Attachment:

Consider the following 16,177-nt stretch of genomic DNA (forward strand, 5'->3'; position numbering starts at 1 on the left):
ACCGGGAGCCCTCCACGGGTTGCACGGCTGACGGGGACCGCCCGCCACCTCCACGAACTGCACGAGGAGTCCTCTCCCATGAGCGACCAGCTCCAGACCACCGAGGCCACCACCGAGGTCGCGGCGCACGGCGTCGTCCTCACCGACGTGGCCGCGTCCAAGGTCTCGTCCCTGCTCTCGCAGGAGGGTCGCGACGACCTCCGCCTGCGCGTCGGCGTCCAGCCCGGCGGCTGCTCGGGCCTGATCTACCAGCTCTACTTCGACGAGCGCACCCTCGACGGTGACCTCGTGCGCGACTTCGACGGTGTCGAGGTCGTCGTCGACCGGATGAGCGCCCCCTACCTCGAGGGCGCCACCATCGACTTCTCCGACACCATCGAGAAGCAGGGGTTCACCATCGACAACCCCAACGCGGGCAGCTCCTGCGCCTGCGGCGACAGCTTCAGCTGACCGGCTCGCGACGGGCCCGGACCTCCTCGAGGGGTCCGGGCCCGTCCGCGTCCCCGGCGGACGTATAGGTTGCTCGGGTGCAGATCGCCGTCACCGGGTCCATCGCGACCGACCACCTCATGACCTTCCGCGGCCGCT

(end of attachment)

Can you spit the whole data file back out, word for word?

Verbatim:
Consider the following 16,177-nt stretch of genomic DNA (forward strand, 5'->3'; position numbering starts at 1 on the left):
ACCGGGAGCCCTCCACGGGTTGCACGGCTGACGGGGACCGCCCGCCACCTCCACGAACTGCACGAGGAGTCCTCTCCCATGAGCGACCAGCTCCAGACCACCGAGGCCACCACCGAGGTCGCGGCGCACGGCGTCGTCCTCACCGACGTGGCCGCGTCCAAGGTCTCGTCCCTGCTCTCGCAGGAGGGTCGCGACGACCTCCGCCTGCGCGTCGGCGTCCAGCCCGGCGGCTGCTCGGGCCTGATCTACCAGCTCTACTTCGACGAGCGCACCCTCGACGGTGACCTCGTGCGCGACTTCGACGGTGTCGAGGTCGTCGTCGACCGGATGAGCGCCCCCTACCTCGAGGGCGCCACCATCGACTTCTCCGACACCATCGAGAAGCAGGGGTTCACCATCGACAACCCCAACGCGGGCAGCTCCTGCGCCTGCGGCGACAGCTTCAGCTGACCGGCTCGCGACGGGCCCGGACCTCCTCGAGGGGTCCGGGCCCGTCCGCGTCCCCGGCGGACGTATAGGTTGCTCGGGTGCAGATCGCCGTCACCGGGTCCATCGCGACCGACCACCTCATGACCTTCCGCGGCCGCT